End users often don’t know if the items they purchased are made from "genuine leather" and, if it is leather (see What materials can be called leather?), what kind of leather it is. It would be helpful to provide clear identification of the types of leather and also to know the correct way to clean and maintain it.
Leather is produced all over the world according to different standards. Therefore, it would be desirable if detailed information like animal species, the country of origin and the place of tanning were also provided. This would create transparency and also give the consumer better options to be able to distinguish leather quality.
Unfortunately, there is no such comprehensive marking of leather objects for end users.
Typical labelling of leather products.
The leather skin symbol
The shape of an animal skin is commonly used as a symbol for leather products and for leather-related themes and businesses. It is often used as an ornamental element in brochures, company logos, product labels or websites. Furthermore, manufacturers of leather clothing and leather shoes use the symbol with "genuine leather" written on it to point out that the product satisfies the requirements for the genuine leather label and does not consist of other materials.
Use of the leather logo
The leather logo is not a protected symbol. Anyone can design and use a leather symbol. A copy of an existing leather logo is not permitted. Therefore, an own leather symbol should always be designed to avoid disputes.
Special features of leather shoes
By law in the European Union, there are rules on the exact marking of materials in shoes. Distributors of shoes (sandals, closed shoes, boots) are under obligation to indicate the processed materials on sale. In text form or as pictograms, readable, durable, well visible, printed, embossed, glued or otherwise attached. Minimum one object of a pair must be marked. The responsibility of ensuring this system is followed lies mainly on EU importers and EU producers, but also on the entire shoe trade.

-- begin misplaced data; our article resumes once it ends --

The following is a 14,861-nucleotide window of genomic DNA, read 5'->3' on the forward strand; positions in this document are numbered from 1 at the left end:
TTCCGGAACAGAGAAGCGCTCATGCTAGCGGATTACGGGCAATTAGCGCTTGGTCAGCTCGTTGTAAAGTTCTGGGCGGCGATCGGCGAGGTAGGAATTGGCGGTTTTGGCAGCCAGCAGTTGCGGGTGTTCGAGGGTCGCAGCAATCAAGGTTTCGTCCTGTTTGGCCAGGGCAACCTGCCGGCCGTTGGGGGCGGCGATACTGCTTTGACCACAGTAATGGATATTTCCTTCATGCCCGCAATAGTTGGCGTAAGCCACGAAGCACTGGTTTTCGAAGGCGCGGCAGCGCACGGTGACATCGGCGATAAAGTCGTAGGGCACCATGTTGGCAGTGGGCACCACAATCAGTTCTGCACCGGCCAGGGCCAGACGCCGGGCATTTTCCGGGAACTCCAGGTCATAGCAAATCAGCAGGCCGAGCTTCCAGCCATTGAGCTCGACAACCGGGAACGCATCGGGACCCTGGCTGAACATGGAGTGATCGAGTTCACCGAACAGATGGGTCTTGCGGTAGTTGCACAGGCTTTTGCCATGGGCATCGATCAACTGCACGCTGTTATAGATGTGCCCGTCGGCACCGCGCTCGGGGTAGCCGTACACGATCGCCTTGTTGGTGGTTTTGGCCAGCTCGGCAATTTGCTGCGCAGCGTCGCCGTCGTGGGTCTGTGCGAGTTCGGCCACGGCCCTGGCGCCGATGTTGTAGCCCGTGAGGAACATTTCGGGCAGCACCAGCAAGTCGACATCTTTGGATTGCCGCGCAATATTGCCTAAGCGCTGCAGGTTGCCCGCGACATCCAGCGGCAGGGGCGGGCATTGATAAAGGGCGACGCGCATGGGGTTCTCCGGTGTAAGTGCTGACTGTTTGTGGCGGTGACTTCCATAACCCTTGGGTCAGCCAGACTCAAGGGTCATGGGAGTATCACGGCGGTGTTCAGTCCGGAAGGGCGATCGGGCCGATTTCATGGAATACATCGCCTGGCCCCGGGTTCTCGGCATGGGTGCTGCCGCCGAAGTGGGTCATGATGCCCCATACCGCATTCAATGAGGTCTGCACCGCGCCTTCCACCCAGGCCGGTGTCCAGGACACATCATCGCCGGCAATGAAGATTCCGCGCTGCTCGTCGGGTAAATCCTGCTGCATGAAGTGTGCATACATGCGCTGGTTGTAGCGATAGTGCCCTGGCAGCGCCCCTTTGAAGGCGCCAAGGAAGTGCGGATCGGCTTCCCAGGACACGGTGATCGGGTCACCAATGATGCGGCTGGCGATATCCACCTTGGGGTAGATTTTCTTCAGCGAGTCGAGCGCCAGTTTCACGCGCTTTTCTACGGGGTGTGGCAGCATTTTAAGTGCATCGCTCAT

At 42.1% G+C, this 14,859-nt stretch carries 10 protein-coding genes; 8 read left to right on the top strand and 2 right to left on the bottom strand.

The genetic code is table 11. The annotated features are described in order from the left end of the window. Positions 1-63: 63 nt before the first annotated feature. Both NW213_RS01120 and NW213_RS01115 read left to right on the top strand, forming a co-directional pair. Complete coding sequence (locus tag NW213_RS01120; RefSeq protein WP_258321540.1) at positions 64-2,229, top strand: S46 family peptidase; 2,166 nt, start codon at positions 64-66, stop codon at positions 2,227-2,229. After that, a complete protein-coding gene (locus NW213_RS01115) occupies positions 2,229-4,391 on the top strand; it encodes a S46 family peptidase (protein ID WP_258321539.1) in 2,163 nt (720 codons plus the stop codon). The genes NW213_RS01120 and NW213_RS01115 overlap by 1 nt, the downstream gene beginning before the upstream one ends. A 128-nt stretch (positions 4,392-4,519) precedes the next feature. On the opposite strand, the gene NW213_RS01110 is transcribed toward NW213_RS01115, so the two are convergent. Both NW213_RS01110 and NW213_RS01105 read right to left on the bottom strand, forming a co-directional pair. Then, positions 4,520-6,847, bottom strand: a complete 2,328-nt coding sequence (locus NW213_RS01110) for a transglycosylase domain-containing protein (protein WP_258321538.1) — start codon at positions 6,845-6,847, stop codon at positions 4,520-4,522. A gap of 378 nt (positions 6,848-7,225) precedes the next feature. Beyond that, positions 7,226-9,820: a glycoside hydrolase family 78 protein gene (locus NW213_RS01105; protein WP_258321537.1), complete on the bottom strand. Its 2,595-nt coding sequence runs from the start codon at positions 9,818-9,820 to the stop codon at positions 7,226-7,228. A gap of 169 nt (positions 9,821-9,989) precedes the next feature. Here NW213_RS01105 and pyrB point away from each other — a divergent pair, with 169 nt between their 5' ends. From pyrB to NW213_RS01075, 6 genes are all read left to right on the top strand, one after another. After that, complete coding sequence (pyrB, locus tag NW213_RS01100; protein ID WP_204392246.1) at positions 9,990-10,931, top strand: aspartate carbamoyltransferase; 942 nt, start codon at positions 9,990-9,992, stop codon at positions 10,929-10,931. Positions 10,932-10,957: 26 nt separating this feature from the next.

Mandatory labelling in footwear.
The following components of a shoe must be marked regarding to the used material:
- Image 1: Upper: The upper outer material.
- Image 2: Lining and insole: The upper and lower materials inside the shoe.
- Image 3: Sole: The outer sole is the contact material to the floor which wears off. The specified material must make up 80% of the complete volume and surface of the materials processed. If several materials are processed (e.g. leather and textile as upper material), the main materials must be specified.
The following materials are distinguished:
Image 1: Leather: "Leather" is from hides and skins with the original fibre structure intact. Materials which are produced from dissolved or crushed leather fibres and processed into sheets are not "leather". Any colour film or layer applied on the surface of leather cannot be thicker than 0.15 mm.
Image 2: Coated leather: Coated leather is leather, where a painting or a film is thicker than 0.15 mm, but not more than 1/3 of the total thickness. If the coating is greater than 1/3, then it must be described as synthetic leather.
Image 3: Textile: Textiles are all natural and synthetic textiles.
Image 4: Other Material: Other materials are all materials that are not covered by the upper groups. For example, rubber or plastic for an outer sole.
Leather shoe with leather on all surfaces.
Leather sole of bovine leather. Only the leather sole is marked, because the regulation for the characteristics of the residual materials has not yet existed when producing this shoe.
What at first glance looks like a typical sneaker with suede as upper leather is revealed only by means of the symbols as a synthetic fibre.
Symbols used in other countries
Australia and New Zealand